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Housekeeping/Isolation Rooms

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by nursbee04 nursbee04 (Member) Member

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I am curious as to other hospitals' policies concerning cleaning a room after an isolation patient has been discharged.

For example: a pt with VRE or MRSA. Does housekeeping take any special measures at your facility?

(lets just say I am not happy with our housekeeping policies & procedures....at all.)

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Have you read your hospitals policy and procedures on terminal cleans for isolation rooms? If so do you see the housekeeping staff not following that policy? If that is the case you have grounds to point it out.

Perhaps the housekeepers are not aware of the WHY involved in their efforts - education goes a long way.

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madwife2002 has 26 years experience as a BSN, RN and specializes in RN, BSN, CHDN.

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We organise special cleaners to come in and deep clean.

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223 Posts; 4,393 Profile Views

Have you read your hospitals policy and procedures on terminal cleans for isolation rooms? If so do you see the housekeeping staff not following that policy? If that is the case you have grounds to point it out.

Perhaps the housekeepers are not aware of the WHY involved in their efforts - education goes a long way.

(lets just say I am not happy with our housekeeping policies & procedures....at all.)

I am familiar with my P&P, I am just curious about other facilities in comparison to the one I work for.

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I completely disagree with the way rooms were cleaned in the unit that I previously worked for. The isolation rooms had curtains, wire racks with supplies, cloth covered chairs. When a pt was discharged the room was cleaned but the supplies were left in the racks and the curtains and chairs were not cleaned nor were the air vents. I brought this up with the infection control nurse at one of the unit meetings and her reply was " We do not need to look for problems. I am sure everything meets regulations."

I wonder how many pts have been reinfected because of of improper room cleaning.

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In our hospital, it's the nurses responsibility to clean any patient equipment, eg. blood pressure cuffs, bed mattresses, patient lockers, etc. It is the domestics job to change the curtains, clean window sills, bathroom (of the very rare en-suite room!), chairs and deep scrub the floors.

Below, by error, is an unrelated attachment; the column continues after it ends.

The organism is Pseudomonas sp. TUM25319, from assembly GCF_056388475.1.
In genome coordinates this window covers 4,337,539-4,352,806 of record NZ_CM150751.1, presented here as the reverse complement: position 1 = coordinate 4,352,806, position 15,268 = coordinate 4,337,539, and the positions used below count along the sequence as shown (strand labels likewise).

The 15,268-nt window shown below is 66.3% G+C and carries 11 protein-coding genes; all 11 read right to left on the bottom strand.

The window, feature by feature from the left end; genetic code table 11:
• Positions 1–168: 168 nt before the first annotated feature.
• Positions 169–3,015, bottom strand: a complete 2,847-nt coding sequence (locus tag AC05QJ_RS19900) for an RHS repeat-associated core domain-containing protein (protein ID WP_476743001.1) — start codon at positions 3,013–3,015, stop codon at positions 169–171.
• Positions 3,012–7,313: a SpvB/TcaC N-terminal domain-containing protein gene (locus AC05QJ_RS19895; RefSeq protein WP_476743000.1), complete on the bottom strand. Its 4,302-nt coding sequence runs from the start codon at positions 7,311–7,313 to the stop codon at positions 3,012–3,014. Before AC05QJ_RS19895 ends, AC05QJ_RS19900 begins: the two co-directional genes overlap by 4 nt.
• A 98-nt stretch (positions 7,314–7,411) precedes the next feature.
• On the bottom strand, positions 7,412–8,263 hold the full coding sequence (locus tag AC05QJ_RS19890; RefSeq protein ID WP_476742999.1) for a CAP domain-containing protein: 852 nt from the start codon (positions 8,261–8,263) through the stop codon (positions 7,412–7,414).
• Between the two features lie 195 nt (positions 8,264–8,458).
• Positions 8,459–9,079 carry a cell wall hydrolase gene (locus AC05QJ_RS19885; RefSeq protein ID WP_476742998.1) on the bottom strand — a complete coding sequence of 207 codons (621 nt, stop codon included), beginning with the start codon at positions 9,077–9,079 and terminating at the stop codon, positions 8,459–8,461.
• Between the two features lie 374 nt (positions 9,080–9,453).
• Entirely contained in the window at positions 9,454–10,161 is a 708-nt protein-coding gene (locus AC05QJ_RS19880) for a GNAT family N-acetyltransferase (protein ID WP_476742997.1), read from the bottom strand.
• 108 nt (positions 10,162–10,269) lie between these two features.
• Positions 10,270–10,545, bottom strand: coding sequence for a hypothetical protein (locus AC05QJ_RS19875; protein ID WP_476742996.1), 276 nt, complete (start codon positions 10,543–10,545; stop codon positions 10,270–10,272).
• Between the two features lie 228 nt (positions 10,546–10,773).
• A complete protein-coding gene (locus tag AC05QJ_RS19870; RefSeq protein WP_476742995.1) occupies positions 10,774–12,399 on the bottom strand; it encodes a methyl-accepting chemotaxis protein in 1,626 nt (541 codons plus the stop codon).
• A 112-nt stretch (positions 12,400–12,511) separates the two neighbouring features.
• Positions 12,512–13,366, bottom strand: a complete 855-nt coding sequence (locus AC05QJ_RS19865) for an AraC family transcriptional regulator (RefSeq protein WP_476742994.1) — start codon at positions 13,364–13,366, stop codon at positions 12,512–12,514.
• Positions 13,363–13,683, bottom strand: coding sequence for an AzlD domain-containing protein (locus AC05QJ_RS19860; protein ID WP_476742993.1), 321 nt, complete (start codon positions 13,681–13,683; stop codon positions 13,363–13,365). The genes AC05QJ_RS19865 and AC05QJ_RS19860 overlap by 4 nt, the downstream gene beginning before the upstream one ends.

Hope this helps.

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On my last placement if a patient who was been barrier nursed was discharged the curtains would be removed and replaced with clean ones, the bed would be stripped and cleaned, the floor, sink, locker and surfaces were cleaned and anything left in the room ie sharps boxes, rolls of tape, packets of wipes were all put in clinical waste.

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ginger58 is a ASN, RN and specializes in Palliative Care, NICU/NNP.

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On my last placement if a patient who was been barrier nursed was discharged the curtains would be removed and replaced with clean ones, the bed would be stripped and cleaned, the floor, sink, locker and surfaces were cleaned and anything left in the room ie sharps boxes, rolls of tape, packets of wipes were all put in clinical waste.

That's how it's done where I work. The curtain around the bed is supposed to be replaced but it's not happening so I've notified ID. Here's what I found at the CDC website: Routine and Terminal Cleaning

The room, or cubicle, and bedside equipment of patients on Transmission-Based Precautions are cleaned using the same procedures used for patients on Standard Precautions, unless the infecting microorganism(s) and the amount of environmental contamination indicates special cleaning. In addition to thorough cleaning, adequate disinfection of bedside equipment and environmental surfaces (e.g., bedrails, bedside tables, carts, commodes, doorknobs, faucet handles) is indicated for certain pathogens, especially enterococci, which can survive in the inanimate environment for prolonged periods of time.(94) Patients admitted to hospital rooms that previously were occupied by patients infected or colonized with such pathogens are at increased risk of infection from contaminated environmental surfaces and bedside equipment if they have not been cleaned and disinfected adequately. The methods, thoroughness, and frequency of cleaning and the products used are determined by hospital policy.

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